Stimulants and depressants are very different. Stimulant drugs speed up your body and cognitive functions, whereas depressants slow them down. Using these drugs together places a massive burden on your body’s cardiovascular and respiratory systems. This polydrug use can lead to severe cardiac complications, coma, overdose, and even death.
If you or a loved one is struggling with substance use disorder, consider the stimulant addiction treatment at Vertava Health. Contact us at 888.601.8693 for more information about stimulants and depressants.
What Are Stimulants?
Stimulants, also called uppers, cause certain systems within your body and brain to work faster. The most common stimulants are:
- MDMA (ecstasy)
Symptoms of using stimulants include:
- Appetite suppression
- Heart rate and blood pressure increase
- Increased energy
- Sense of well-being
What Are Depressants?
Central nervous system depressants, or downers, have more sedative and tranquilizing effects, both physically and mentally. There are several types of depressants:
- Barbiturates, which are most known for inducing a sleepy and relaxed state. They are prescribed for seizures or for use during surgery. Once used heavily for sleep and anxiety, many physicians stray away from these uses due to the potential for overdose.
- Benzodiazepines, or benzos, which create an intense, calm, and relaxed state. Highly addictive, these drugs form intense physical dependencies, which can lead to deadly withdrawals if not supported by a medical detox.
- Non-benzodiazepine sleep medications, which create a sleep-inducing effects similar to benzos. They are purported to have a lower potential for physical dependence when compared to benzos, as well as fewer side effects. But, despite this, they can still be used in a manner that leads to dependence, addiction, withdrawal, and even overdose.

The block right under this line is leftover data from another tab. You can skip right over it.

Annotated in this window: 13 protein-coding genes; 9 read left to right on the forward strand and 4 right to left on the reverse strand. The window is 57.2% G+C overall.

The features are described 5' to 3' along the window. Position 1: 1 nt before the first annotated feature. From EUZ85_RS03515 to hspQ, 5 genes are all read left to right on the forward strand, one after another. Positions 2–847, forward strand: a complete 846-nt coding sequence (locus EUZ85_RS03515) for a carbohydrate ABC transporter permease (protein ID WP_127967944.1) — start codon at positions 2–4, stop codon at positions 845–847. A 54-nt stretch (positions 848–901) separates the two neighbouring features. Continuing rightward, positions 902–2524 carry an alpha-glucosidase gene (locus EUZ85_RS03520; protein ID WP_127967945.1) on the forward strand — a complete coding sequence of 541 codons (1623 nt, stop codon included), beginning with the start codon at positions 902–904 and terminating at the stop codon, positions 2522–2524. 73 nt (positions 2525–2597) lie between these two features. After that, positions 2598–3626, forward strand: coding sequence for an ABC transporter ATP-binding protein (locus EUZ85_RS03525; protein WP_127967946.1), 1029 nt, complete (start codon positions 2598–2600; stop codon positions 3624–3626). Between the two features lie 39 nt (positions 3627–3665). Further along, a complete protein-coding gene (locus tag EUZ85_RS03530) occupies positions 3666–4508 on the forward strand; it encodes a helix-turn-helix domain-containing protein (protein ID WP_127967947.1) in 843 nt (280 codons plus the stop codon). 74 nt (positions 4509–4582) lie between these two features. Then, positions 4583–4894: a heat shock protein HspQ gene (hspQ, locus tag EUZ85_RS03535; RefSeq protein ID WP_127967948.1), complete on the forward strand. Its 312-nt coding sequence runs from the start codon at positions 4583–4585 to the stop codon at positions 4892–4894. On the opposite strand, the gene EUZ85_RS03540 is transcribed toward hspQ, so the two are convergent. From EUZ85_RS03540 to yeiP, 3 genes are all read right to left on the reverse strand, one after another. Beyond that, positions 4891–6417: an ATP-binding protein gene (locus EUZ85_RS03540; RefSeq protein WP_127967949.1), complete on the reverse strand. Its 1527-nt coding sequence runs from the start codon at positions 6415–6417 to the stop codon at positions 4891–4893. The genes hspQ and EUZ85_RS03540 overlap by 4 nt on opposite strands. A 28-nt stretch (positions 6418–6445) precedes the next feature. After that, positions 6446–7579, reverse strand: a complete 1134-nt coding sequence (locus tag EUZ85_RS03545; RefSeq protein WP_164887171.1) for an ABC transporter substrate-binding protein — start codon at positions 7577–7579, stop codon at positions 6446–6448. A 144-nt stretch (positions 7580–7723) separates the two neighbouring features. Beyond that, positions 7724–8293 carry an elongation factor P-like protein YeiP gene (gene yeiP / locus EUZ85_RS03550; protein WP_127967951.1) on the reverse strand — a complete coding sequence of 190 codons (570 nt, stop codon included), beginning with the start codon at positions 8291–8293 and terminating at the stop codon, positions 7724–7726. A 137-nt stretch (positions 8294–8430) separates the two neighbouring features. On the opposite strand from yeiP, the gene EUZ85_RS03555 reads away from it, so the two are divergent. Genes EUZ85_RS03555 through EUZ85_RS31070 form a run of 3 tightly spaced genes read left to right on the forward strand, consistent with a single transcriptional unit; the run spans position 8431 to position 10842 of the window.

- Alcohol. Far too many people overlook alcohol’s potential as a drug. Even though, at the onset, alcohol can create a pleasurable and stimulatory effect, it’s actually a depressant, another fact that is often disregarded.
- The opioid drug class consists of drugs that are naturally derived from opium (referred to as opiates) and those which seek to mimic the opiate effect. Opioids create respiratory depression, sedation, and a pain-relieving effect. They also develop a sense of euphoria, which is the primary reason they are used.
The Dangers of Mixing Stimulants and Depressants
Taking a stimulant and depressant simultaneously can create a false sense of stability and safety. One can mask the other in a dangerously misleading way to the user. For instance, just because cocaine reduces the feeling of intoxication while drinking does not mean that you’re immune from alcohol’s effects.
Even though you may feel like you can drink more without becoming drunk, your body and organs are still experiencing the weight of the alcohol. And vice versa, should you binge on cocaine. This polydrug use increases the risk of overdose from either drug, as well as addiction to each. This phenomenon holds true with whatever combination of stimulant and depressant you choose.
By taking both stimulants and depressants, a person faces an increased susceptibility to:
- Cognitive impairment
- Cardiac arrest
- Heart attack
- Heart failure
Find Treatment at Vertava Health
If you are abusing stimulants or depressants, or both, Vertava Health can provide you with the resources and support you need to get sober. We offer evidence-based treatment methods and individualized care plans to treat addiction and any underlying mental health disorders.
To learn more about our stimulant and depressant addiction treatment program, contact us today at 888.601.8693. Don’t let your drug use or addiction pull your life apart. We can help you put the pieces back together and start living a life in recovery.